I think all significant NKVD records are stored in FSB archive. Maybe some local archives are availalbe, but they can't say too much
                If you fire a rifle at the past, the future will fire a cannon at you.....

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                • #9
                  Originally posted by R.N. Armstrong View Post
                  That's interesting. IIRC, the Soviet Union did not join the International Copyright Convention until 1977 or 1978.
                  Never mind when it joined. Now the situation is such, that I had been refused to make any digital copies in our State Library of the sources younger than 1938 year publication. and this is sad, because many battle schemes are colored and b/w xerox copies are useless! What a dumbs invented that law!!! Such a politics prevents from making qualitative copies and moreover, authors never will receive any payments for copying of their works! How can I ask for permission for copying of a book published by some Kazakhstan publishing house in 1975 year, for example, when this publishing house can be dead for 20 years as well as the author of the book? Or for digital copying of one page I need to make a research to find his ancestors for getting permission and paying copyright fees? That promises to be a very funny story!!!!

                  Yesterday I had a talk with my friend, who works in TsAMO archive. He promised to me further difficulties and restrictions with research there...

                  regards
                  Alex
                  If you fire a rifle at the past, the future will fire a cannon at you.....

                  Comment


                  • #10
                    Originally posted by General Staff View Post
                    Thanks Alex. It was actually on your site that I saw that Soviet copyright law now prohibits digital copies of sources published post-1938. Forgive my cynicism but that's rather a convenient date, isn't it?
                    Agree, but next year it'll be 1939 year... 70 years limit is applied...

                    I'm coming to the conclusion that folks who want archival access to Totalitarian Regime sources would do best to focus on Nazi Germany, the Stasi records of the DDR, and whatever can be got from North Korea once it folds, as it surely eventually will. Then extrapolate. Russia seems to be becoming a closed shop.
                    LOL, captured German records in Russia archives are even more closed than the Russian ones
                    While all the world is using German records from American and German archives, or folks consider them to be among at least in top-limited access if they can't make them top-secret...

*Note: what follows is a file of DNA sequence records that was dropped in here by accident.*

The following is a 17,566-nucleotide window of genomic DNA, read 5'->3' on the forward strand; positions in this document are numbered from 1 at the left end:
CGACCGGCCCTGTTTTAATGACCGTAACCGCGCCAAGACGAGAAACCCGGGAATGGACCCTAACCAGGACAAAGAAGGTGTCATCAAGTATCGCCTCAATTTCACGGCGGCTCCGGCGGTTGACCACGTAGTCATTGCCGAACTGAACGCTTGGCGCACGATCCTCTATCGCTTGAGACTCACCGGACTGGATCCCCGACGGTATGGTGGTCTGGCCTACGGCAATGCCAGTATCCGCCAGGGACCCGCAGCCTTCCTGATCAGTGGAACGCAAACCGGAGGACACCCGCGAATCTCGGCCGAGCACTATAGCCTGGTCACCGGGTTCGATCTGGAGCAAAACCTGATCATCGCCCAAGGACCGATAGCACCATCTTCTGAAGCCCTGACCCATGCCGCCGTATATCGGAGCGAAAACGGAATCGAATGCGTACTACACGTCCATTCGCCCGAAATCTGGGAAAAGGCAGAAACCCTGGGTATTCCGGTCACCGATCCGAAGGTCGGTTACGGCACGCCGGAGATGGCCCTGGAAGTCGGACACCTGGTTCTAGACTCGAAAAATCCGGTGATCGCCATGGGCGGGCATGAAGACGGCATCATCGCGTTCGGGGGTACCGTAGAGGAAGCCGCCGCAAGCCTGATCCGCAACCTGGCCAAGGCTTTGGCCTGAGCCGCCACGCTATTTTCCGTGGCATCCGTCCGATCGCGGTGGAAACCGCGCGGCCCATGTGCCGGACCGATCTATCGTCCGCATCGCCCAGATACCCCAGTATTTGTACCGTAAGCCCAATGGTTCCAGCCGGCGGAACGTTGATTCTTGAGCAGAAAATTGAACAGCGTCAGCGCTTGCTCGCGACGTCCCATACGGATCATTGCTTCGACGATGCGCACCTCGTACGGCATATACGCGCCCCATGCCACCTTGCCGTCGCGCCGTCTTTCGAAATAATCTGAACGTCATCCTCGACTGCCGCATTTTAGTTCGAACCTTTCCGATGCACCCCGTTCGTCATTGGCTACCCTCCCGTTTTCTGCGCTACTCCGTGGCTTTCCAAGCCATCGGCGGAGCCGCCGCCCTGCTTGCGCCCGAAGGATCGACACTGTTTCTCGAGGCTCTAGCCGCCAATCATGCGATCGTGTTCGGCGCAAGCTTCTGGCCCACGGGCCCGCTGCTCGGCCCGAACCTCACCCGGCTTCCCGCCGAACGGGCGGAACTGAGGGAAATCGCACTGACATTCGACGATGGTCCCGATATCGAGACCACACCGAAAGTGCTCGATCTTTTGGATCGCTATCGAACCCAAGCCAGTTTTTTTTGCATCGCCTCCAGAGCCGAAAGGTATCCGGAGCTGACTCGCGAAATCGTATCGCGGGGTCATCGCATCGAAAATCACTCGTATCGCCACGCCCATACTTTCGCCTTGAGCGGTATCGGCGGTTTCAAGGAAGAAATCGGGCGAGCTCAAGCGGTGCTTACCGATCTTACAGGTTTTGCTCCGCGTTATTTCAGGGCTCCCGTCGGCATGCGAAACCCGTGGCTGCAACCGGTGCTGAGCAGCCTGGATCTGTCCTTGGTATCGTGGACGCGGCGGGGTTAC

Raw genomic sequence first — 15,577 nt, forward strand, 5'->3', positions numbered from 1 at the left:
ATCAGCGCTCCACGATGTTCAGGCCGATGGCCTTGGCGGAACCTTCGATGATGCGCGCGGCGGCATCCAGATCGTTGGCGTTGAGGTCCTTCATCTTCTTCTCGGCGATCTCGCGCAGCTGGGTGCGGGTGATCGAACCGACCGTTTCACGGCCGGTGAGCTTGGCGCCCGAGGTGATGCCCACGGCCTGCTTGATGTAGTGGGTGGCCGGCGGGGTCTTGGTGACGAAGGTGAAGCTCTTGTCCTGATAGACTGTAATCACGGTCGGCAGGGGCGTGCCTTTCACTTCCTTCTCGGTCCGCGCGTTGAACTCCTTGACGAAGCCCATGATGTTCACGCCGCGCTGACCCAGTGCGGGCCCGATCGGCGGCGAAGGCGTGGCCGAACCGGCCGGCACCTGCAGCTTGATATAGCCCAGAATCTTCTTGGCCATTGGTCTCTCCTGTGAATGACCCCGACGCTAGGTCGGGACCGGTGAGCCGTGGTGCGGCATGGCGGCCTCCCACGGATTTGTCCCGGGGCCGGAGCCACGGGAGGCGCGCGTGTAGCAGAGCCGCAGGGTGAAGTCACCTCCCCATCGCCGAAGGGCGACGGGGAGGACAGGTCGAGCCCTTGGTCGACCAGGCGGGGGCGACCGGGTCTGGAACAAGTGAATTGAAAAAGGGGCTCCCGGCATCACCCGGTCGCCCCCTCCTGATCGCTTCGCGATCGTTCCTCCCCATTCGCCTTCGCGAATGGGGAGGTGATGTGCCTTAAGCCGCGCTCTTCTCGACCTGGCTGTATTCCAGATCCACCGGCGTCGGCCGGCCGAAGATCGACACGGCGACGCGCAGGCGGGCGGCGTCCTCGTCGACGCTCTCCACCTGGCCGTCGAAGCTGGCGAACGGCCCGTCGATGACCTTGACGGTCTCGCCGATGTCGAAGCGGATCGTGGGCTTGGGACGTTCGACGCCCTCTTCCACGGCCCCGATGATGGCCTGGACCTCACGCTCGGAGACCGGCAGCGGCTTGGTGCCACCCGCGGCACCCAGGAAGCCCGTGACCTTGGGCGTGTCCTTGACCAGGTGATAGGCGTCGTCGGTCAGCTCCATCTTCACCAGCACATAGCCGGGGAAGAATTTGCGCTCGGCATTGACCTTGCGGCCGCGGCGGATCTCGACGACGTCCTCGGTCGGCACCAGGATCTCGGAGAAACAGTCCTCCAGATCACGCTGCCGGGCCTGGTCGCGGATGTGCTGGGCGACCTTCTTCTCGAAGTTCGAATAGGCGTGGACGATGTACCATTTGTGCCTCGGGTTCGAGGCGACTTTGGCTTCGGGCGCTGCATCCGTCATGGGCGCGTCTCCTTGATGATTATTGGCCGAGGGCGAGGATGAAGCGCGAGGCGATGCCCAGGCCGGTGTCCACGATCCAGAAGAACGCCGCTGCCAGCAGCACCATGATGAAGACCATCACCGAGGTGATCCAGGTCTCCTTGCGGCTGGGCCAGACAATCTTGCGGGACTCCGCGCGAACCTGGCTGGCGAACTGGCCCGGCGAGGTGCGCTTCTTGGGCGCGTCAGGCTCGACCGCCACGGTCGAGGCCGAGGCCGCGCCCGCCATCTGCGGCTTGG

The main instrument to limit access is even not to close documents themselves. They simply limits access to funds where they are stored.

                    As an afterthought, possibly Zimbabwe. How they've managed to reverse at 1000mph into their own Totalitarian garage is possibly a unique case study all to itself, though in its extremes it will probably shed important light on the phenomenon.
                    As Russians says - Russia is a country with unpredictable past...

                    Regards
                    Alex
                    If you fire a rifle at the past, the future will fire a cannon at you.....

                    Comment


                    • #11
                      Amvas, apparently here we have most of the NKVD dossiers of the persons of interest of the 40s and 50s. This means we have quite a bit of information from NKVD side on the repressed people. However the files are not complete as some were pulled by Moscow, also information on what happened to the people once they were removed from here is lacking. That information should be in some archive in Moscow. I'd assume Ukraine would have more extensive files given its size and likelihood that more things were decided locally.

                      Also allowing bw copies and not colour copies is certainly nothing to do with copyright. Besides copyright applies to literary, scientific and art works not public documents. The map might be copyright of the author, but if you're allowed to make bw copies then that already means they are in breach of the copyright. Usually things like that - studying archive information for research - are also covered under fair use doctrine.